If you are like us, there are large piles of old fashion magazines occupying much space in your apartment. One of the reasons that we can’t bear to part with magazines that are (sometimes) decades old is the ads. Beyond being able to see models-of-the-moment in their prime, we love to look back at labels that are no longer on the scene (Claude Montana), or have been taken over by new designers (Thierry Mugler). Here, a few vintage ads that we have come across lately. Our favorites being the DVF ad with both Iman and Gia(!!!) and the CK One image featuring the lovely model-turned designer Lois Samuels (that’s her on the far left).
Coco Rocha is one of our favorite models in the industry. Her sparkling personality and sheer amazing-ness in editorial and on the runway recalls the 90’s Supermodel era that you know we love. The Canadian model has partnered with Senhoa, an organization that sells jewelry to support victims of human trafficking by providing them with opportunities for financial independence, intellectual growth and overall self- empowerment. Rocha has designed a small collection of beautiful pieces, with all of the proceeds being channeled directly back into community development projects in Southeast Asia sponsored by Senhoa. The price points ($65 for a bracelet, $105 for a gorgeous chandelier earring) are perfect for the holiday season. The “Chantha” necklace ($95!!) that Iman is wearing in the shot above needs to be in our lives real soon.. get more info at http://www.senhoa.org.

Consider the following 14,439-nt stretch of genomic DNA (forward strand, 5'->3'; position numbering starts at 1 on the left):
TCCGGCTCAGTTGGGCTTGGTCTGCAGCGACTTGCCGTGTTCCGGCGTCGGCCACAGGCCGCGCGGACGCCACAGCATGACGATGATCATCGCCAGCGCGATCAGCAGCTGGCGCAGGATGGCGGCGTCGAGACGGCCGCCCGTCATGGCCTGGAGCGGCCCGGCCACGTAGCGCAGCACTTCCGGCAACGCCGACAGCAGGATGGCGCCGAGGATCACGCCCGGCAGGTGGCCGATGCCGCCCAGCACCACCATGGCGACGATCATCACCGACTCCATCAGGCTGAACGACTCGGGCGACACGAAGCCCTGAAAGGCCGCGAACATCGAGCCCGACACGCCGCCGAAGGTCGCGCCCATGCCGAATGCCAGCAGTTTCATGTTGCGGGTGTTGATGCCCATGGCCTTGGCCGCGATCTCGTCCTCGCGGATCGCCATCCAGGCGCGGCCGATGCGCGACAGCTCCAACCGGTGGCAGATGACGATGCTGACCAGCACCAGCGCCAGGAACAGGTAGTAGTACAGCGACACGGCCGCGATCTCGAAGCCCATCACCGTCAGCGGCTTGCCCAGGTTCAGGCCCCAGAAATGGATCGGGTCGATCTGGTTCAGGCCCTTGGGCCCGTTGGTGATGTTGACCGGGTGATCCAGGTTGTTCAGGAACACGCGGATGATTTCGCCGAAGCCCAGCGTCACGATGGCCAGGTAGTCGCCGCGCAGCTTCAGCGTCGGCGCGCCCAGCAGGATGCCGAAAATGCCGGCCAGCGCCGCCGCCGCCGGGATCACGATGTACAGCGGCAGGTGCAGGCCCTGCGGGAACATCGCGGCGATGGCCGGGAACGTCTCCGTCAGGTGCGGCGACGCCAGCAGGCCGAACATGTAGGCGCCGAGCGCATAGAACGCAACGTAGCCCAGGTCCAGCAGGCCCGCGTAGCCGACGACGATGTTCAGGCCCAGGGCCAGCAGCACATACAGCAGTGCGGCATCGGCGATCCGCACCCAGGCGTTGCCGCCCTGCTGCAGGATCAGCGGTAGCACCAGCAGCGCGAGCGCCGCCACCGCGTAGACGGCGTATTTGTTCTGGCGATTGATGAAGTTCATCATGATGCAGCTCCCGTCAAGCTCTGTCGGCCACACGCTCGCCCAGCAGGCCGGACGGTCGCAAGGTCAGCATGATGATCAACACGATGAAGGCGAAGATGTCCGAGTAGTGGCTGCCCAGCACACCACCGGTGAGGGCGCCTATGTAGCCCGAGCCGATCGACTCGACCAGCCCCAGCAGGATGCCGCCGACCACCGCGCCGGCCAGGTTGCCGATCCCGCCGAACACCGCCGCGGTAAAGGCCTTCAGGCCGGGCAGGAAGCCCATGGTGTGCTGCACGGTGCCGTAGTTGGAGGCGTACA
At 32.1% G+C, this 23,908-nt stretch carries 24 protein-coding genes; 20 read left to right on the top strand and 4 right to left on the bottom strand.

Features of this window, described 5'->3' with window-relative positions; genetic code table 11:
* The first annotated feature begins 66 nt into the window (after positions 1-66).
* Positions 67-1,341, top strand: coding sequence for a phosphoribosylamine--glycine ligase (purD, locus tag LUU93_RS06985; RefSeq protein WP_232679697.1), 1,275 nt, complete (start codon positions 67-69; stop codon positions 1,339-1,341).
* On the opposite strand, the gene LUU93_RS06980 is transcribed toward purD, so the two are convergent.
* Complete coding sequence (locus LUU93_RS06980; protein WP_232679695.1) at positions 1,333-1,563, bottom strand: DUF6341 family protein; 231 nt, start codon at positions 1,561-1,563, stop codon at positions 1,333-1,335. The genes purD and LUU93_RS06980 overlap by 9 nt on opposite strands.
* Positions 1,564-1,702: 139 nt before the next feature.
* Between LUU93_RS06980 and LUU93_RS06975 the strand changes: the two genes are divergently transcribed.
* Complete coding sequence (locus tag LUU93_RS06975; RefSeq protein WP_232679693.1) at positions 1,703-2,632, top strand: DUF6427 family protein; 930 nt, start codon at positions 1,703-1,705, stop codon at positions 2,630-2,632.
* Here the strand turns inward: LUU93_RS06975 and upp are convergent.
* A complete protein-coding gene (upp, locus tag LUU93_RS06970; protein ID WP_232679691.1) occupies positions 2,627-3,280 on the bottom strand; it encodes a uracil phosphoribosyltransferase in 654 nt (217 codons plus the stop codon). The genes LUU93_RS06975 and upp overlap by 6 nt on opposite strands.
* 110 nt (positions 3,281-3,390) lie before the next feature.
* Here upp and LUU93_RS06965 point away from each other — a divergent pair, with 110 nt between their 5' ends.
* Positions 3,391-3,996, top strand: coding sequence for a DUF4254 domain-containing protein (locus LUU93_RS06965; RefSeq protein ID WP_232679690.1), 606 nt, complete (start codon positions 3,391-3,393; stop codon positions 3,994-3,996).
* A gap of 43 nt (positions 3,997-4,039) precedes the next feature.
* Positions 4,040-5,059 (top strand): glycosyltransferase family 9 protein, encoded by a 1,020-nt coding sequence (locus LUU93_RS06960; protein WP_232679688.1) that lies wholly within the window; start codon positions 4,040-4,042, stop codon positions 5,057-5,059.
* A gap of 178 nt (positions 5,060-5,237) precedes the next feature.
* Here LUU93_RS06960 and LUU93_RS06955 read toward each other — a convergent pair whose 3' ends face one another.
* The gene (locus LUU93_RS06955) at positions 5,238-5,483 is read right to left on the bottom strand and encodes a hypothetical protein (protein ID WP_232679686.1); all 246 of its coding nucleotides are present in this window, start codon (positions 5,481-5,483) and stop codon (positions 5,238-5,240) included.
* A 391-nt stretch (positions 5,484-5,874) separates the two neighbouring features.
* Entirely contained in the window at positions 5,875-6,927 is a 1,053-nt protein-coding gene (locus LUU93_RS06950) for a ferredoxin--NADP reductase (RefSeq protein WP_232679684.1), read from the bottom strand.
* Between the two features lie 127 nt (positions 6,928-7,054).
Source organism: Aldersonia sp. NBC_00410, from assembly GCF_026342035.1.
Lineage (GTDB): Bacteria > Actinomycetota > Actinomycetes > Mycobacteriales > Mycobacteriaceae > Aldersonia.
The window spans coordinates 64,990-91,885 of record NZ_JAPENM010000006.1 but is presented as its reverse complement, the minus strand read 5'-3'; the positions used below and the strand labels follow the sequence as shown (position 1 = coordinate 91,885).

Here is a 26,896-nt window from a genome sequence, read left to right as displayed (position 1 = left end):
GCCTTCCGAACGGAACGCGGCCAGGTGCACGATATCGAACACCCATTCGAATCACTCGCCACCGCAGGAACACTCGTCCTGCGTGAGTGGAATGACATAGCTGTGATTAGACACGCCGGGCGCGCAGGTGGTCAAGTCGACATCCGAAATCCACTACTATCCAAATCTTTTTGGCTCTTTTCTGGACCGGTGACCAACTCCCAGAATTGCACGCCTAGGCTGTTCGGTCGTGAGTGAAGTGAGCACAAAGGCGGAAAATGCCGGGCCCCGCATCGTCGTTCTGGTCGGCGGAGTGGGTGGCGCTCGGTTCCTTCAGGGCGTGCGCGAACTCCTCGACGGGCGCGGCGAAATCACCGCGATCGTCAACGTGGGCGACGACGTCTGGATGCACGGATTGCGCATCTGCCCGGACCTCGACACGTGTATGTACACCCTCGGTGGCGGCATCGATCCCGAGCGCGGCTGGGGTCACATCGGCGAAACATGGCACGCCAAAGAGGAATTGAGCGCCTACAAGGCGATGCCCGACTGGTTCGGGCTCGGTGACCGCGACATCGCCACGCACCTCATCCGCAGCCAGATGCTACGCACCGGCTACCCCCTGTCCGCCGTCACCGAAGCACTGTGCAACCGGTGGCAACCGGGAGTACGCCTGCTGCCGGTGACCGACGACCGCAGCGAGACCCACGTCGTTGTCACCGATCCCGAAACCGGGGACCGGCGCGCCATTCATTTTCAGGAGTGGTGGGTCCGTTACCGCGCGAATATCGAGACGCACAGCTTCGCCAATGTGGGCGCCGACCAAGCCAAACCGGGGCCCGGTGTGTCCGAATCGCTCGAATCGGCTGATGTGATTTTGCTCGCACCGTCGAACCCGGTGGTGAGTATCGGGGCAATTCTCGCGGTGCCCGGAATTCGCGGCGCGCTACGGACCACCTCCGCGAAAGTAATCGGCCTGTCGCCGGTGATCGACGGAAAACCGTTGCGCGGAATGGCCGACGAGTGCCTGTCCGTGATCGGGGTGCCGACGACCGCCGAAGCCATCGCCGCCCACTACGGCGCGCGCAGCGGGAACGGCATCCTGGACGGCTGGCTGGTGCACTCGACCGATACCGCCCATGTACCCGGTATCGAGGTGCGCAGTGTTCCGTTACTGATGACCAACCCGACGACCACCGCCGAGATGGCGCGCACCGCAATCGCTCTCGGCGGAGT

At a time when the fashion industry still seems to be in a state of flux and still trying to find its place in the “new economy”, I felt like it was the perfect time to reflect back on the career of Willi Smith, a designer who didn’t take fashion too seriously and who took true inspiration from the streets.
Born in Philadelphia in 1948, Smith studied at Parsons and began his career freelancing for designers like Arnold Scaasi. He started his own company, Williwear, with his sister in 1976. New York City club culture was a strong influence on Smith’s work and the oversized proportions of his clothing were perfect for the club kids that he designed for and prefigured the baggy pants and shirts that would become a hallmark of the hip-hop culture of the late 80’s and 90’s. There was a refereshing lack of pretention in Smith’s collections and he once said that “I don’t design for the queen, but for those who wave at her as she passes”. Many designers claim to be influenced by what’s happening on the streets, but Smith actually managed to channel that energy into his clothing, turning Williwear into a $25 million per year business by the early 80’s.
Smith received the Coty Award in 1983 for womenswear and posthumously received a plaque on the Fashion Walk of Fame on 7th Avenue. Smith died in 1987 at the too-young age of 39 after falling ill following a trip to India. Designer John Bartlett, who had been working with Smith, took over Williwear until 1990. The first real designer piece I ever owned was a red cotton, madras print Williwear dress that I wore to death in high school with an equally well-loved pair of Doc Marten boots, and I am heartbroken over the fact that I have never been able to find it.
Here is a video featuring Smith’s designs from the 80’s. See if you can catch a very young Iman…